Once in place, and powered on, Ileft the gain, delay, crossover, and LFE adjust knobs at their defaultpositions on the rack-mounted amplifier. I then ran Anthem Room Correction (ARC) in my Anthem AVM60 Processor,and began playing my favorite bass demo tracks. The bass was taut and even, but I was underwhelmed by the raw impact ofkey scenes that I typically use to ensure proper setup (list at the end of thereview). So then, it was time to tweak! Iutilized Room Equalization Wizard in conjunction with the adjustment knobs onthe amplifier (more on this later) to dial-in the subs, one wall at atime. I measured the front foursubwoofers first, and then the rear four, ultimately selecting a 4ms delay forthe rear subwoofers. I then ran alleight subwoofers together, and I was satisfied with the measurements. I then began tweaking the gain and LFE-adjustknobs. The gain knob increases volume,and the LFE Adjust knob boosts or cuts frequencies below ~30Hz, giving a nice boost to very low frequencies that would otherwise be reduced to inaudiblelevels with the audio track. Moving the gain knob to the “noon” position, andthe LFE Adjust knobs to the 3:00 positions got me the post-room correction raw impactthat put an enormous grin on my face.


The experience only got better once the Qsys Digital SignalProcessor—for which I had been patiently awaiting— finally arrived. I replicated the LFE adjust and delaysettings digitally and moved those knobs back to zero on the subwooferamplifier, utilizing these settings as a baseline for additional tweaking. First, I measured the four front F18subwoofers as one, since the two pairs are corner loaded. Then, the rearsubwoofers were measured, all as one due to their configuration in anarray. I then applied equalization toboth sets of subwoofers separately. Finally, I measured all subwoofers running as a single bass source, andmade minor tweaks until the bass was even and flat, not only in measurements,but in actual listening judgements by playing a test tones in 5Hz incrementsand walking around the room, listening for dips or peaks. Once the bass was flatand even, I integrated the F18s with the rest of my speakers, measuring and determiningthe appropriate crossover points. Withthe system sounding better than any system I’ve heard, It was time to evaluate.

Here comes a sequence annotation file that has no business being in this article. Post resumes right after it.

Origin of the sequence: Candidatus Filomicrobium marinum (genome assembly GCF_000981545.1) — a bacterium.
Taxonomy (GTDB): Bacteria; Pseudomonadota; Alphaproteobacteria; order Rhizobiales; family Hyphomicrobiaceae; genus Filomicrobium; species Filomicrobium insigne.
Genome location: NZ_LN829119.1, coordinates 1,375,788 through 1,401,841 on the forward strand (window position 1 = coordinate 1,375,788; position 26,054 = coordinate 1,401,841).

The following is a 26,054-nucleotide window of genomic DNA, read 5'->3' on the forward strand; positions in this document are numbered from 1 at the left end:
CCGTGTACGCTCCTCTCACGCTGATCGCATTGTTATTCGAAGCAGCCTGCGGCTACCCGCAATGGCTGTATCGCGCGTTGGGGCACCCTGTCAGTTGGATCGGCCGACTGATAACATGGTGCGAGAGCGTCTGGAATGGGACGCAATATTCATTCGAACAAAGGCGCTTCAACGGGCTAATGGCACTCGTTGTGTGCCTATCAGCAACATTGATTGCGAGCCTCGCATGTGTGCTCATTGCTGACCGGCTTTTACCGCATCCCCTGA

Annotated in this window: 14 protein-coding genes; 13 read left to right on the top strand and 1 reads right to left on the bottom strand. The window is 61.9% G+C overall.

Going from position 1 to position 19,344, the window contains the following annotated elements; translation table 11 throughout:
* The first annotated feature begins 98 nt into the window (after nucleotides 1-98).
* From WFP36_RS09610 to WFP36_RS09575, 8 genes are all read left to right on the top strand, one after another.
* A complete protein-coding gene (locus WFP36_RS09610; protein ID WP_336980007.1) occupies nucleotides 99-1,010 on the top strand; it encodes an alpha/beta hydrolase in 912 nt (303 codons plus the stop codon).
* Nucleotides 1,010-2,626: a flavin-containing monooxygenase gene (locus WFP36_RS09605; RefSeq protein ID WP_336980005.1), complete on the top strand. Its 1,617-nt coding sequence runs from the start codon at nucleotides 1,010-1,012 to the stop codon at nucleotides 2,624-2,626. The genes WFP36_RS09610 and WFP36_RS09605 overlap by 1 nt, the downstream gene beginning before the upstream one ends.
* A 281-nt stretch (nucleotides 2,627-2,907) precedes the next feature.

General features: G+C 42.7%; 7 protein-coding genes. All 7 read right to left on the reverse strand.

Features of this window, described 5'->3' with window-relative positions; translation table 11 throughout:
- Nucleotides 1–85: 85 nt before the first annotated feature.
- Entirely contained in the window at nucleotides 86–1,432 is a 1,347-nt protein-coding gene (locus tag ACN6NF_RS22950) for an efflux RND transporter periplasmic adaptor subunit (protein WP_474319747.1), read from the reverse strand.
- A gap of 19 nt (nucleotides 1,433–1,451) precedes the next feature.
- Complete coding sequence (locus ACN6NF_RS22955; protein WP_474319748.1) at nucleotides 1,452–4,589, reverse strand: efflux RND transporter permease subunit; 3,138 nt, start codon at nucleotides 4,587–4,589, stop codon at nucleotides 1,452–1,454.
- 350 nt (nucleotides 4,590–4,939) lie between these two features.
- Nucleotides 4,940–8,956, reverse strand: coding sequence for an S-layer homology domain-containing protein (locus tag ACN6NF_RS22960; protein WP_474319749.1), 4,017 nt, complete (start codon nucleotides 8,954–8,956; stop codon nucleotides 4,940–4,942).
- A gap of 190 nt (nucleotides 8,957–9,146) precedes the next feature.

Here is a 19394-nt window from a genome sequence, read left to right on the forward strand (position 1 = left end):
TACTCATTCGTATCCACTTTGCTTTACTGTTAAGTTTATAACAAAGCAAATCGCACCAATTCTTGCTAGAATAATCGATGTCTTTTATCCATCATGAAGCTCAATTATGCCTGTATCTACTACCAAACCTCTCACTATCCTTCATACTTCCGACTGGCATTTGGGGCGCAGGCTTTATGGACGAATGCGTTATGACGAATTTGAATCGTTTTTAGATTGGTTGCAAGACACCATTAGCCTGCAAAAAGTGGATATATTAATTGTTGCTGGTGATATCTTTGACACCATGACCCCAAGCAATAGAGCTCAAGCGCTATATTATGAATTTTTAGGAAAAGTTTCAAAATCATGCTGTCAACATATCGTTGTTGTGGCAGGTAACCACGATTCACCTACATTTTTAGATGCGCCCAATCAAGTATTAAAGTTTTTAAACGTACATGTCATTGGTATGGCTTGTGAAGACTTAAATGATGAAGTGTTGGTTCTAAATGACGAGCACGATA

Listening Preparation


Where to begin? I had already used my setup validationtracks to confirm extension, volume, and “slam,” it was now time to flex thesubwoofers to see what they could truly do. I use different scenes for different purposes when evaluating subwooferperformance. The evaluation categoriesare: ultra-low frequency (ULF) extension, bass envelopment, dynamic performance,and musicality.


Ultra Low Frequency Extension:

  • Edge of Tomorrow [Opening Credits]
  • How to Train Your Dragon [Giant Dragon Crash]
  • Tron: Legacy [Transition to Digital Realm]


Bass Envelopment

  • Passengers [Opening Asteroid Collision]
  • Spiderman: Homecoming [Final Battle]
  • Wind River [Drug House Visit]